By Niklas Means
The Montana Digital Academy, the Montana Office of Public Instruction’s online supplementary education system, has introduced Crow to their Indigenous language course offerings.
The Crow language course will be joining the Cree language course as an option available to any student currently enrolled in a public school that is partnered with the MTDA. The class, which is one semester long, is based heavily on the Crow Language Consortium’s level 1 educational materials, serving as an introductory course aimed at high school students.
Anna East, MTDA’s Tribal Relations and Education Fellow, began developing the course by reaching out to the Crow Language Consortium. The Consortium, which has materials available on its website, was happy to work with Anna East, according to Janine Pease, a member of the Consortium’s board of directors.
“Anna East is highly experienced, very open and consulted us frequently. We’re very happy with how the program is presented,” Pease said. “This opens the Crow language up to students in schools like Billings and Lockwood.”
While some schools in the areas on and surrounding the Crow Reservation, like the Hardin and Lodge Grass School Districts and the St. Labre Catholic School system have Crow language teachers and classes available, many areas in traditional Crow territory are lacking.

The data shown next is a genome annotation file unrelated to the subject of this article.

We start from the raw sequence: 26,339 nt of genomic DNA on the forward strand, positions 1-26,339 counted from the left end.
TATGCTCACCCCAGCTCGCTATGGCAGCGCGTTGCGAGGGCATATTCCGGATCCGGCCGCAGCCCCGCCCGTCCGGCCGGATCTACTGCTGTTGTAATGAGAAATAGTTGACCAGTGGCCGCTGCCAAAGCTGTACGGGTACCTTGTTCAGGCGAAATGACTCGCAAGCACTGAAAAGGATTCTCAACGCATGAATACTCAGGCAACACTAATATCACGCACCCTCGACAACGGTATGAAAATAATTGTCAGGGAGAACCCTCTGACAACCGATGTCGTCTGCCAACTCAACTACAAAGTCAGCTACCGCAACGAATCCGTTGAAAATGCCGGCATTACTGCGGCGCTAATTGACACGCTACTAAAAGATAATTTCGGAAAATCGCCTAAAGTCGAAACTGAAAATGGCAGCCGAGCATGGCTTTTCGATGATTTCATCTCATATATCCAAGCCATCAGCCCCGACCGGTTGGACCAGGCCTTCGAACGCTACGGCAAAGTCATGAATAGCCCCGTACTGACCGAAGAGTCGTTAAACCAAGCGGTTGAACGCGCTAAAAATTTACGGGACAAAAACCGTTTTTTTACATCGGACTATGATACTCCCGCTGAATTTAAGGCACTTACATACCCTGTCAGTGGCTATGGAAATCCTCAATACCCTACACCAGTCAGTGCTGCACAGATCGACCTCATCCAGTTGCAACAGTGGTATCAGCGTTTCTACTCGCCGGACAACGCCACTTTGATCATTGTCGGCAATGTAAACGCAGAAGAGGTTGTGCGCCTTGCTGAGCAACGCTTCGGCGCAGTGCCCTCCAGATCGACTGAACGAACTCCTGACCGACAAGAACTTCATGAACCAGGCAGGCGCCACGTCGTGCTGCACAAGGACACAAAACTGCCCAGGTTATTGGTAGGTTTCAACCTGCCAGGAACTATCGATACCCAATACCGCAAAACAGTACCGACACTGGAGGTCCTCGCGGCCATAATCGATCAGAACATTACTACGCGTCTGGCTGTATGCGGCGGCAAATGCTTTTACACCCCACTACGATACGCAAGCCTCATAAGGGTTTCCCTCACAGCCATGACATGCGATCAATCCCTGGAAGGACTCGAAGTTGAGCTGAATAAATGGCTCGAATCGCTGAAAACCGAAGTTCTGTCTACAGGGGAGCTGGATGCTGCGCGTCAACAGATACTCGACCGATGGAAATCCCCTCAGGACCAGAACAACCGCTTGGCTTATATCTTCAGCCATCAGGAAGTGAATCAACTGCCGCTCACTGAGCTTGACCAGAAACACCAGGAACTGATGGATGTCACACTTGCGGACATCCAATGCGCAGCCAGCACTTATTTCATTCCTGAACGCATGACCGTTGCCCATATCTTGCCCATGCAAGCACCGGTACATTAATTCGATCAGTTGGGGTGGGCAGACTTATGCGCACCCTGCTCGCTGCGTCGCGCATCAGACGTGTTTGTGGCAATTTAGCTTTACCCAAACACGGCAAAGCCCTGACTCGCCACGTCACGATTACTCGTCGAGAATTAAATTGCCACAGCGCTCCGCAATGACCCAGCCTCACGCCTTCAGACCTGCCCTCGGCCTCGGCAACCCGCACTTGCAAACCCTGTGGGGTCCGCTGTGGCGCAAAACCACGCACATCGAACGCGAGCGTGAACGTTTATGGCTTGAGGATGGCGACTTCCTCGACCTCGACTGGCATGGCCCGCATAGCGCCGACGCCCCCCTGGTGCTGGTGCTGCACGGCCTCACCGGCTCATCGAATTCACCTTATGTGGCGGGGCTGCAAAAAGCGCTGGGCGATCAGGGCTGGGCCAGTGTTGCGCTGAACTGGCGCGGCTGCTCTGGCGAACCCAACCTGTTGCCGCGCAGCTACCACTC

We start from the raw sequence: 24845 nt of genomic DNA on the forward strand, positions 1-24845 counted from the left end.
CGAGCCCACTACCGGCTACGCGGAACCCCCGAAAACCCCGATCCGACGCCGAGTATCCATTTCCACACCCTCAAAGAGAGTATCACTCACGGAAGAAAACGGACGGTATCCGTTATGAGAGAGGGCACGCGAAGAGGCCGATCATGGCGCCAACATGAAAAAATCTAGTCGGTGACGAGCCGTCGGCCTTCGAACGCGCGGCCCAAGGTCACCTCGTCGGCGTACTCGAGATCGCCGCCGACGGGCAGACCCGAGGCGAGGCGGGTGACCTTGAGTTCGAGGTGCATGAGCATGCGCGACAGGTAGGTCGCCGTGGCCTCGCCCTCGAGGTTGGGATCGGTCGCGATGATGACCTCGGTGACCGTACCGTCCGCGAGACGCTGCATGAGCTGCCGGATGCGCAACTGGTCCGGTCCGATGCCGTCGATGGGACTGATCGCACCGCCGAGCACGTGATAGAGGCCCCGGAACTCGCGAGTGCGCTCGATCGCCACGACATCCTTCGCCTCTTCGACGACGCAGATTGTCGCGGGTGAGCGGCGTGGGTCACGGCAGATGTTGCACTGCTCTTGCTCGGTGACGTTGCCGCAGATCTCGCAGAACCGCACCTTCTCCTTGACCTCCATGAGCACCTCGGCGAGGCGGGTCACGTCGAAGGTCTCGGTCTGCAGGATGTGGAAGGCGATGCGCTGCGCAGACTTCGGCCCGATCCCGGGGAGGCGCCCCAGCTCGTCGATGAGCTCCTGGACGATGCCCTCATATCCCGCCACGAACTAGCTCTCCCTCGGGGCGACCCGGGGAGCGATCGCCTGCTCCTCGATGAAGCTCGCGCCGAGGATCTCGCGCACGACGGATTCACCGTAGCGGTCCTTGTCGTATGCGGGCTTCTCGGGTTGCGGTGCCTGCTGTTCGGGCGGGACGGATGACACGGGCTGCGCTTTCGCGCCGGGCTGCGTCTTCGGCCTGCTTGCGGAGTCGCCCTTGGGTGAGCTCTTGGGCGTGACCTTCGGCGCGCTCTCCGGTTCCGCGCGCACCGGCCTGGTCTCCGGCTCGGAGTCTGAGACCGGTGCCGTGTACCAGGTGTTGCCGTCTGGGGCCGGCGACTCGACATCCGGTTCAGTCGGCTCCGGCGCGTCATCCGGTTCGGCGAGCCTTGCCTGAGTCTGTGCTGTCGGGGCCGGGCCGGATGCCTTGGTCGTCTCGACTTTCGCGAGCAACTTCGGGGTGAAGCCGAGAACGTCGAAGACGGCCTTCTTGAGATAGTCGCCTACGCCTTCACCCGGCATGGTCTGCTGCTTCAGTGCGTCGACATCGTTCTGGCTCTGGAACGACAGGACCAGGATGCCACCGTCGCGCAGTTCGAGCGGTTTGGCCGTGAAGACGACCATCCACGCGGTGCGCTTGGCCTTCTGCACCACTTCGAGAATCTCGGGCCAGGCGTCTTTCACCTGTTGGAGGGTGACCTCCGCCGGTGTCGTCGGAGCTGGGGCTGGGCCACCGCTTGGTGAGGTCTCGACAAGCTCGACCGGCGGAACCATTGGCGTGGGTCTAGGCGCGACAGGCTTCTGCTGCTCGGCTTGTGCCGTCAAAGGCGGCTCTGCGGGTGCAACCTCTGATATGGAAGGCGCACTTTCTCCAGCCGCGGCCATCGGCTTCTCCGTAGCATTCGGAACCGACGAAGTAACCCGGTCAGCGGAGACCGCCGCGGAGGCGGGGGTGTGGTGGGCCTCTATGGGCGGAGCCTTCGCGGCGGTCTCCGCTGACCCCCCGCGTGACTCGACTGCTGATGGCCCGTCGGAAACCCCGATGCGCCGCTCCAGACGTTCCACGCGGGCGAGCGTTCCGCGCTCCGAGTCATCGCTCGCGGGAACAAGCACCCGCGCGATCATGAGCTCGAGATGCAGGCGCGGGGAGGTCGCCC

The process of taking the Crow Language Consortium’s materials and making them fit into a MTDA class framework was quite the task, according to East.
“We had to digitize everything from the book to make the class,” she said.
One issue that came up was the target audience; the MTDA class is designed for high school students, while the materials produced by the Consortium are aimed at young children. The MTDA class features more appropriate visuals, and plans to include land and place based imagery to help people visualize the language better.
This semester the class has only one student.
“One of the issues with having the class come out at this time is that it’s very difficult for students to change their class schedules in the middle of the school year,” East explained. “Right now we are generating interest.”
East also shared some information on the next Indigenous language they are planning to offer, Nakota and Dakota, although this is still early on in the process.
“My goal is to offer one new Indigenous language a semester, until I retire or run out.”
The indigenous language courses are being taught by Lark Real Bird-Paz, a teacher at Lodge Grass Schools, and are available to any student enrolled in a participating school. The Crow Language Consortium offers language teaching materials and a dictionary online, and has a free Crow Dictionary app available for iOS and Android devices.